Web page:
From our April issue, a selection of thought-provoking, laugh-inducing, and just plain interesting throughs from around the web and the world of parenting.
"This is probably the closest any man can get to experiencing childbirth. (Except, of course, it’s absolutely not. Not even close. Shut up, already.)"—description following Dad 2.0 Summit’s (@dad2summit) announcement of round three of their 2012 lineup of speakers for their annual conference, where parents and media chew over the changing perception of modern fatherhood; we look forward to hearing about what was discussed last month, and hope the delivery went smoothly—and kudos to two NY-area moms who made the cut, HuffPo’s Lisa Belkin (@lisabelkin) and Stephanie Smirnov, president of Devries Public Relations (@ssmirnov, or read her blog likethevodka.com and search for one of our favorite LOL posts, “Do You Chew Your Child’s Food?”)
This Is What a Child With a Disability Looks Like, Right? Wrong.
“Looks don’t tell you anything. Labels don’t tell you anything. And yet, that’s something many people just don’t understand when it comes to those with disabilities...Laws can help enforce the accommodation of people with disabilities. But until the world gets past the stereotypes, perceptions, and misconceptions of what a person with a disability ‘is,’ there will never really be true acceptance or accommodation of people with disabilities.” —Ellen Seidman, journalist and local mom of two, on her blog Love That Max; her writings typically focus on “kids with special needs who kick butt” (inspired by her son, who has cerebral palsy). Follow her @LoveThatMax
One and Only “Why chance it and throw a baby into the mix? Things are easier now. Why risk that it would be too much—for us as a couple, for us as a family, for my body?…Sometimes I wish I was 10 years or even five years younger—I think then I would throw caution to the wind and have another baby. And keep that highchair I just cleaned up for an hour so I can resell it...” —Dagmar Bleasdale, Katonah mom of one, on her blog Dagmar’s Momsense, where she makes sense of motherhood, green and frugal living, breastfeeding, attachment parenting, and more, in a post entitled "‘Not Me!’ Monday—Baby Blues”
“Prince Henrik decided he didn’t want to marry a real princess…He wanted to marry the exact opposite. She didn’t have to be beautiful or sensitive. She just had to like hockey and camping and have a nice smile.” —from the new picture book "The Princess and the Packet of Frozen Peas" by Tony Wilson and Sue deGennaro (Peachtree; $16.95)
“When I first started making my daughter lunch for camp when she was 4, I started putting notes in her lunch. I did it partly because she was starting to spend more time away from me and I wanted her to have a part of me with her. I also wrote notes in her lunchbox because that’s just the way I am—I’m sentimental and a letter writer. I would slip in notes like: ‘You are my sunshine. Love, Mommy’…They always included drawings to illustrate the words. After all, she couldn’t read….My daughter actually commented on my notes on occasion, especially on the days that I didn’t include them when she noticed their absence.” —Holly Rosen Fink, founder of Culture Mom, on her blog theculturemom.com—“for moms who aren’t ready to trade sushi for hot dogs”—which includes fab reviews of books (yes, adult reads, moms!), theater, art, music, and more; Holly lives in Larchmont with her husband and two children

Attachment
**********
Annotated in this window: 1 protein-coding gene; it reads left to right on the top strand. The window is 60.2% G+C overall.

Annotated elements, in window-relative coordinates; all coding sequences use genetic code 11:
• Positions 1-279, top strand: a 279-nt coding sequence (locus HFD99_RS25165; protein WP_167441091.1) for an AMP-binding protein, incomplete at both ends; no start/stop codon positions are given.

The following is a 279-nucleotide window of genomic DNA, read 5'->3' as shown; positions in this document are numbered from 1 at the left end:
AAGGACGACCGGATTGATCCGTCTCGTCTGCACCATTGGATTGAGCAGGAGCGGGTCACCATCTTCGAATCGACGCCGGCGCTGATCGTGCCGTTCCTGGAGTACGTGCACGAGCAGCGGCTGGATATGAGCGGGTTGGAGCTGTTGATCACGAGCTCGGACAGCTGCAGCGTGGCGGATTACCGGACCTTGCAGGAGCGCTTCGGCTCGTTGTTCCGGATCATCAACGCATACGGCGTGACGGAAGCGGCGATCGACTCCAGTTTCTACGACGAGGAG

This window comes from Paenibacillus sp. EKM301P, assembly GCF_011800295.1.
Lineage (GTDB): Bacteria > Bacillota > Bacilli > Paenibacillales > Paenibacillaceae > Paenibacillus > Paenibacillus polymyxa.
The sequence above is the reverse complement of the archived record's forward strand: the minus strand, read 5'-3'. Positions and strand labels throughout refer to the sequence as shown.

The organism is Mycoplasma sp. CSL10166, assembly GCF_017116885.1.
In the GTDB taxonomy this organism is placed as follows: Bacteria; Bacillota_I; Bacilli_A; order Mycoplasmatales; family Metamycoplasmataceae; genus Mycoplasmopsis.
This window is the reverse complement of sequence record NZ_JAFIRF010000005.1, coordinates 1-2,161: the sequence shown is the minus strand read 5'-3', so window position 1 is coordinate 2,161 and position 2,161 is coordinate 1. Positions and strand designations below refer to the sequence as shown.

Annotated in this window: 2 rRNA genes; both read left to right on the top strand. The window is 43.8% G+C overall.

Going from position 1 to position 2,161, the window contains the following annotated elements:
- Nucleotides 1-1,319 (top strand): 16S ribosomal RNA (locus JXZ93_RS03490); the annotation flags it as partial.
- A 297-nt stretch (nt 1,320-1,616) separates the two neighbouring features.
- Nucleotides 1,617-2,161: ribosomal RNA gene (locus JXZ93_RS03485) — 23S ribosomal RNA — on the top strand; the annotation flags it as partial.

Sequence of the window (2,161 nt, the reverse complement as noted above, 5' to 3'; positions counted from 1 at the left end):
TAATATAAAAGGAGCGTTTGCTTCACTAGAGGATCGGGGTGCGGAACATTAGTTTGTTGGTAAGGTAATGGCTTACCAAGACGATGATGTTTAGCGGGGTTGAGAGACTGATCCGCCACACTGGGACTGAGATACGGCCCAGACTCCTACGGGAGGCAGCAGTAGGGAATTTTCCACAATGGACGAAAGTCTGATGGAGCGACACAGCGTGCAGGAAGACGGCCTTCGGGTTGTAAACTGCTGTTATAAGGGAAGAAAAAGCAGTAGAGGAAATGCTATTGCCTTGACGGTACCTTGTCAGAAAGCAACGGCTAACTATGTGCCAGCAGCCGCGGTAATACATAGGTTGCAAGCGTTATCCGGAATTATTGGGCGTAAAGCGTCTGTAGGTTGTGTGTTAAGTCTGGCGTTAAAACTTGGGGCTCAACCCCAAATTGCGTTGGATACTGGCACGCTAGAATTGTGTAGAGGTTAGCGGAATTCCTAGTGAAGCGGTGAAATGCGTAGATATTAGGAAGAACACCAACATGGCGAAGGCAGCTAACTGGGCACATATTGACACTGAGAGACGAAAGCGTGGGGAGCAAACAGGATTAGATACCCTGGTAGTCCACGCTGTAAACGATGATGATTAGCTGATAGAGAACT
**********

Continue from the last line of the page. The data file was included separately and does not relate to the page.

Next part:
“UNLESS someone like you cares a whole awful lot, nothing is going to get better.
It’s not.” —the Once-ler character in Dr. Seuss’s prescient 1971 kids’ book "The Lorax" (now also a feature film from Illumination Entertainment and Universal Films), the whimsical tale with a powerful message about conservation and caring, one that resonates even more today than when the book first came out; Dr. Seuss Enterprises and Random House have partnered to sponsor The Lorax Project to raise awareness of environmental issues and inspire earth-friendly action by kids of all ages
Twitter Talk @NYMetroParents
Oh boy. Who wants to touch this one? Dad = babysitter? Mom = designated parent? WHAT?! nymetroparents.com/nyt-census-fathers (cc:
Excited to partner w @ALM_Project, a documentary focusing on fathers w autistic children. An impressive, revealing project. #AutisticLikeMe
OMG RT @DawnRoode @JessicaSDukes Hubbie sent out a pic of me 1 min into recovery after 12hr labor & emerg-C—while nursing no less. #exposed (not) #primpingbeforelabor
Other top topics last month: #sorelosers, #ToyFairNY, #mommywarsredux, #jcpenney, #ellendegeneres